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Adapting analog stereoscopic images for use in the Oculus Go

Dorothy Ogdon, MSIS, AHIP
Assistant Professor | Emerging Technologies Librarian
University of Alabama at Birmingham Libraries

Invented in 1838 as a tool for investigating theories of vision1, the stereoscope is sometimes described as an early virtual reality tool. In the years following its invention, the stereoscope and stereoscopic photography were adapted and developed as a tool for popular entertainment. At the University of Alabama at Birmingham, the collections of the Alabama Museum of the Health Sciences include a stereoscope and an accompanying collection of medical stereoscopic images published by Dr. S.I. Rainforth in 1910.

Stereoscope
Photograph of stereoscope accessioned into the collections of the Alabama Museum of the Health Sciences by Stefanie Rookis Crumpton in 1999.
Stereoscopic image card - front
Scan of Eczema Chronicum Volae Manus stereoscopic image card. Scan provided by Stefanie Rookis Crumpton, Curator, Alabama Museum of the Health Sciences in May 2019.
Stereoscopic image card - back
Reverse of Eczema Chronicum Volae Manus stereoscopic image card. Scan provided by Stefanie Rookis Crumpton, Curator, Alabama Museum of the Health Sciences in May 2019.

The purpose of this project was to explore methods for adapting images originally created for use in the analog stereoscope for contemporary virtual reality headsets. Using an online tutorial2 and introductory training materials for the Unity3 virtual reality development environment, we were able to successfully adapt scanned images from three stereoscopic images cards for use in an Oculus Go4 headset. The images displayed in this demonstration include stereoscopic photographs of eczema, variola, and scabies. We hope to add more features to future iterations of this project, including a larger number of images, improved lighting, script for selecting and switching images, and multiple access routes for the printed information that accompanies each image.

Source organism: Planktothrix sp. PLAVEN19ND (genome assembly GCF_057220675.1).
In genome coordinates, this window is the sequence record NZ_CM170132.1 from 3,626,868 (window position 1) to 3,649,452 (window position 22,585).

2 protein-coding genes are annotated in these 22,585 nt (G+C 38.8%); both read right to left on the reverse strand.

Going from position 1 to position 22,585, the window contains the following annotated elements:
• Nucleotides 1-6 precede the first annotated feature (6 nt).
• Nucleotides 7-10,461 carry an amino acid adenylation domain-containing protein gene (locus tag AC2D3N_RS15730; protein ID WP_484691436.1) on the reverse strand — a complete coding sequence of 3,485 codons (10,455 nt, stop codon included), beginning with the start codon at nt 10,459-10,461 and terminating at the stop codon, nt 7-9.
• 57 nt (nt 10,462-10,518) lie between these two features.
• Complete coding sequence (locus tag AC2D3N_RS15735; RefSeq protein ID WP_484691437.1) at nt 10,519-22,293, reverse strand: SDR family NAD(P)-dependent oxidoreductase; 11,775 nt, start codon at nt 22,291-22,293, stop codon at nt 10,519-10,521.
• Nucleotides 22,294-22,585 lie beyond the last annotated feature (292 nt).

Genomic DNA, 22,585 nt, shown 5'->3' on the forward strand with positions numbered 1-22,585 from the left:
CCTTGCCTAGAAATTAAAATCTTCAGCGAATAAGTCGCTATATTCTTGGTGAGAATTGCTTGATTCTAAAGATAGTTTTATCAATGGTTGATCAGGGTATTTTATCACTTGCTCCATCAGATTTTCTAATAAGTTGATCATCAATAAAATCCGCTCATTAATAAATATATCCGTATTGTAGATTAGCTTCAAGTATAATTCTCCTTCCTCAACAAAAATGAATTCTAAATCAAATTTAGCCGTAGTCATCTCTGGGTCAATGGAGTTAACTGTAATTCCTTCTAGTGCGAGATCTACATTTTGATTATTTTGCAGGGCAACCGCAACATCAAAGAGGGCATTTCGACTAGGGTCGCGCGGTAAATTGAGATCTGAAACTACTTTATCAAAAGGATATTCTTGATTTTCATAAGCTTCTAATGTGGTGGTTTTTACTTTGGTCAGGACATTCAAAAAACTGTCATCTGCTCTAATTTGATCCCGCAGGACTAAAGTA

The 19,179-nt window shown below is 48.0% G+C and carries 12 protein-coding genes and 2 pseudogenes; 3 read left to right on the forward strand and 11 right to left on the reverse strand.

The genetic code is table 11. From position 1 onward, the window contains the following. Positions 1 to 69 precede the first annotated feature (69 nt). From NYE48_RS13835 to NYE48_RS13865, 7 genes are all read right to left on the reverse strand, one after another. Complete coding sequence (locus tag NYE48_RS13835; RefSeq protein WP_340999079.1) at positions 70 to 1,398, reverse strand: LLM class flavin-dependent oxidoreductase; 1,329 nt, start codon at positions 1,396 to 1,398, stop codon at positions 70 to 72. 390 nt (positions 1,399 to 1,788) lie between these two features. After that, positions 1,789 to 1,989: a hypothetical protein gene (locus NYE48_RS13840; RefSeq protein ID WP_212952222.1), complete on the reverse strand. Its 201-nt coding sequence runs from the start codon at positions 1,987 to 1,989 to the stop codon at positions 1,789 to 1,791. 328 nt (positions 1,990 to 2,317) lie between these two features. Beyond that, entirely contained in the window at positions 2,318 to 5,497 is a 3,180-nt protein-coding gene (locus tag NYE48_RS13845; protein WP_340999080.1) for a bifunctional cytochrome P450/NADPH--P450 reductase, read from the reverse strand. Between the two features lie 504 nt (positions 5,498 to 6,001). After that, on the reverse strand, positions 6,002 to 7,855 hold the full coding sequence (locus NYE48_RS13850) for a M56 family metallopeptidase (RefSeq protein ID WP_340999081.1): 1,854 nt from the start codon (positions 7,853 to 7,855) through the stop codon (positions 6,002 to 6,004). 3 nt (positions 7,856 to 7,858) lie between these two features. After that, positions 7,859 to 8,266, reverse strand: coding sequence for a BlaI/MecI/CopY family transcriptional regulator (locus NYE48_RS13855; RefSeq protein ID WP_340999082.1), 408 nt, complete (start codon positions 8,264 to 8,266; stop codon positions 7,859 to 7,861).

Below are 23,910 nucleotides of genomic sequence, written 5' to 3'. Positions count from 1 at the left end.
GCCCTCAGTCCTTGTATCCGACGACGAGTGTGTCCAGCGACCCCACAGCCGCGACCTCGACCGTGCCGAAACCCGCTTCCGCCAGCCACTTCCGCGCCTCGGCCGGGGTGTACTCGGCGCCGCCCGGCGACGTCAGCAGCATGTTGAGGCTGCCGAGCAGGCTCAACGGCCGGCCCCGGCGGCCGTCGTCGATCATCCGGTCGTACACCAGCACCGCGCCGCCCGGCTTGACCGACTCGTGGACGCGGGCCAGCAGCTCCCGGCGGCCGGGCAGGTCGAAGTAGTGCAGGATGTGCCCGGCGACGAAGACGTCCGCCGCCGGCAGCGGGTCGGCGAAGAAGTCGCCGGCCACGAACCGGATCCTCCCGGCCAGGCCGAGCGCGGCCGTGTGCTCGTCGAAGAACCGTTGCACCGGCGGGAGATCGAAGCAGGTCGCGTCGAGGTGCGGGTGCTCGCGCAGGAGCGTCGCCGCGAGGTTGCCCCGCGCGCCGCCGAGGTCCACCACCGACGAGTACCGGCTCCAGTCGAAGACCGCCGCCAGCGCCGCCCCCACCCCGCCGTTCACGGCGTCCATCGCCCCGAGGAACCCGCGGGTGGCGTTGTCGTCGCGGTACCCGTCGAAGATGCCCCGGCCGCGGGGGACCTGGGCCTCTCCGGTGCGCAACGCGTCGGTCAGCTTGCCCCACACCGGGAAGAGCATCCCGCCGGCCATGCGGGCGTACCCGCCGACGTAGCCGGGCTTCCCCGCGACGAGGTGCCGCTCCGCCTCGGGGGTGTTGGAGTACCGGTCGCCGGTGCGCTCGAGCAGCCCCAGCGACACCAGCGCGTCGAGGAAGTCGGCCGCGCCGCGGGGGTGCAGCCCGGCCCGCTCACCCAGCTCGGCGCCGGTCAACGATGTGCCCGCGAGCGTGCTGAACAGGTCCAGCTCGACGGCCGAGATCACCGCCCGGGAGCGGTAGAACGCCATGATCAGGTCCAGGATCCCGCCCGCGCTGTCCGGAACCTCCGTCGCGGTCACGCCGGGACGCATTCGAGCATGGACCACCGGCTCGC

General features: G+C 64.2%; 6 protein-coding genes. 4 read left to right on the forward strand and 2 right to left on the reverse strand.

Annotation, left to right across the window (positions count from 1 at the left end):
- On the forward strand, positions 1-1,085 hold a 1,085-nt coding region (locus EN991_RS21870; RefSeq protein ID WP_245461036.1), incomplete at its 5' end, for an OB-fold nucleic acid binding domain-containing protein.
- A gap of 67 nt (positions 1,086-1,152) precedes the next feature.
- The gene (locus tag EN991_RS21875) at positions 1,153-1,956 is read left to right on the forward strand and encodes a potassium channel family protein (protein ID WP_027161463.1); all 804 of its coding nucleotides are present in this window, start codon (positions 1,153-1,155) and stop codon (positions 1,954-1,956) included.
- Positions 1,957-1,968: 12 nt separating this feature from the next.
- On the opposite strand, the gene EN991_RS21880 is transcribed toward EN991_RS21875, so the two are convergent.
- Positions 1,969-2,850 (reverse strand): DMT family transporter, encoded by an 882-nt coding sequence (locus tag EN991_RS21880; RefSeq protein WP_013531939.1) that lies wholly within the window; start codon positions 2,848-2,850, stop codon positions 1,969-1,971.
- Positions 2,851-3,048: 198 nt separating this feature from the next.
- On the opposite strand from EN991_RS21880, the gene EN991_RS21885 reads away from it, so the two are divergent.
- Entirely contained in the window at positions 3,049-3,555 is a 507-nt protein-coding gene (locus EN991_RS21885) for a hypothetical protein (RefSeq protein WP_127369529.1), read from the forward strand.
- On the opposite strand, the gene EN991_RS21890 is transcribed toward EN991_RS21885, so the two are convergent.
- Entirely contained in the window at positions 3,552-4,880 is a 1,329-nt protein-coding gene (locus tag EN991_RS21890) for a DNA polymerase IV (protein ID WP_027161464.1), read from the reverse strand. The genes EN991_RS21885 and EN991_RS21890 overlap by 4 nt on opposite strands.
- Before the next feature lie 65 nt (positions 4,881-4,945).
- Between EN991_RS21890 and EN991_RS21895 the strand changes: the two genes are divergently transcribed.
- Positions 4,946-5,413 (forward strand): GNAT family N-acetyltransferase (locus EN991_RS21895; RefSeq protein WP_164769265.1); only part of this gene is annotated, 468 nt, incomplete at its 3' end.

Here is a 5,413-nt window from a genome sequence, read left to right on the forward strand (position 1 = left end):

Download the Virtual Reality Application for Oculus Go

For more information on the technology, contact Dorothy Ogden at dogdon@uab.edu.

For more information about the stereoscope and cards, contact Stefanie Crumpton at scrumpton@uab.edu.

Related Resources and Tutorials

1 Pingree GB, Gitelman L. New Media, 1740–1915. Cambridge, Mass: The MIT Press; 2003. http://search.ebscohost.com.ezproxy3.lhl.uab.edu/login.aspx?direct=true&db=nlebk&AN=100062&site=ehost-live. Accessed November 12, 2019.

2 Abdulezer L. Rendering Stereoscopic Images and Videos for Your VR Scenes in Unity. December 14, 2015. https://www.evolvingtech.com/for-teknowgeeks/rendering-stereoscopic-images-and-videos-for-your-vr-scenes-in-unity. Accessed November 10th, 2019.

3 Unity. Accessed November 10th, 2019. https://unity.com/

4 Oculus Go Developer Center. Accessed November 10th, 2019. https://developer.oculus.com/go/?locale=en_US

University of Alabama at Birmingham Libraries, Organizational Information

Alabama Museum of the Health Sciences

Lister Hill Library of the Health Sciences, Virtual Reality Studio

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